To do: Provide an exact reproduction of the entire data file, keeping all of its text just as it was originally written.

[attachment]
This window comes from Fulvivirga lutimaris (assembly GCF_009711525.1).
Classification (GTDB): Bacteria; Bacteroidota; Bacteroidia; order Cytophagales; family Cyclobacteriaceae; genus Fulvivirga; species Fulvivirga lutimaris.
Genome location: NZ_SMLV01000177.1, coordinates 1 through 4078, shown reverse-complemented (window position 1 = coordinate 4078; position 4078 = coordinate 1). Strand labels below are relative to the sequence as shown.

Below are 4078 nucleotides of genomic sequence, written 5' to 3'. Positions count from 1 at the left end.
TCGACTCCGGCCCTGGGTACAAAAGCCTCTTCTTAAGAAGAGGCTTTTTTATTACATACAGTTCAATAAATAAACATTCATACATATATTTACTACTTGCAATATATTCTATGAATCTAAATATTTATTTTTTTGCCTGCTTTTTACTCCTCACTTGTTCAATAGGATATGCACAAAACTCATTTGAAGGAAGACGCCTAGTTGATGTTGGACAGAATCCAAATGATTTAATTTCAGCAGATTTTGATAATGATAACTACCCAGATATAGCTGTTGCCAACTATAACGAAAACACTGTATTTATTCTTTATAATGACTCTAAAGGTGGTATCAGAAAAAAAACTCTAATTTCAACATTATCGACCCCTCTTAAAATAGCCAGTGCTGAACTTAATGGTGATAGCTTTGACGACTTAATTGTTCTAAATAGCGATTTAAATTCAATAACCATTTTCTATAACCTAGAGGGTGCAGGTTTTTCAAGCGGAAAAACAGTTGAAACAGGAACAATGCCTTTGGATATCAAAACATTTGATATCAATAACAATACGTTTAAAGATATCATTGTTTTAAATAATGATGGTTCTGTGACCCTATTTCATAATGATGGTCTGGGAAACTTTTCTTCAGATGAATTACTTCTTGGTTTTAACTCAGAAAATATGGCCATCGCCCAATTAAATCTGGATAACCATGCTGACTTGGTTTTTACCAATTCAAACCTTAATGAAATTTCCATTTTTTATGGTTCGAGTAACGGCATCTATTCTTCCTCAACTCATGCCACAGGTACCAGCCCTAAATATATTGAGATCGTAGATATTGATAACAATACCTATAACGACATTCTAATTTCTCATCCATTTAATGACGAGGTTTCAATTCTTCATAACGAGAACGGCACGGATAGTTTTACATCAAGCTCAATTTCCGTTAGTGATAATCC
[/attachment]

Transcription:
This window comes from Fulvivirga lutimaris (assembly GCF_009711525.1).
Classification (GTDB): Bacteria; Bacteroidota; Bacteroidia; order Cytophagales; family Cyclobacteriaceae; genus Fulvivirga; species Fulvivirga lutimaris.
Genome location: NZ_SMLV01000177.1, coordinates 1 through 4078, shown reverse-complemented (window position 1 = coordinate 4078; position 4078 = coordinate 1). Strand labels below are relative to the sequence as shown.

Below are 4078 nucleotides of genomic sequence, written 5' to 3'. Positions count from 1 at the left end.
TCGACTCCGGCCCTGGGTACAAAAGCCTCTTCTTAAGAAGAGGCTTTTTTATTACATACAGTTCAATAAATAAACATTCATACATATATTTACTACTTGCAATATATTCTATGAATCTAAATATTTATTTTTTTGCCTGCTTTTTACTCCTCACTTGTTCAATAGGATATGCACAAAACTCATTTGAAGGAAGACGCCTAGTTGATGTTGGACAGAATCCAAATGATTTAATTTCAGCAGATTTTGATAATGATAACTACCCAGATATAGCTGTTGCCAACTATAACGAAAACACTGTATTTATTCTTTATAATGACTCTAAAGGTGGTATCAGAAAAAAAACTCTAATTTCAACATTATCGACCCCTCTTAAAATAGCCAGTGCTGAACTTAATGGTGATAGCTTTGACGACTTAATTGTTCTAAATAGCGATTTAAATTCAATAACCATTTTCTATAACCTAGAGGGTGCAGGTTTTTCAAGCGGAAAAACAGTTGAAACAGGAACAATGCCTTTGGATATCAAAACATTTGATATCAATAACAATACGTTTAAAGATATCATTGTTTTAAATAATGATGGTTCTGTGACCCTATTTCATAATGATGGTCTGGGAAACTTTTCTTCAGATGAATTACTTCTTGGTTTTAACTCAGAAAATATGGCCATCGCCCAATTAAATCTGGATAACCATGCTGACTTGGTTTTTACCAATTCAAACCTTAATGAAATTTCCATTTTTTATGGTTCGAGTAACGGCATCTATTCTTCCTCAACTCATGCCACAGGTACCAGCCCTAAATATATTGAGATCGTAGATATTGATAACAATACCTATAACGACATTCTAATTTCTCATCCATTTAATGACGAGGTTTCAATTCTTCATAACGAGAACGGCACGGATAGTTTTACATCAAGCTCAATTTCCGTTAGTGATAATCC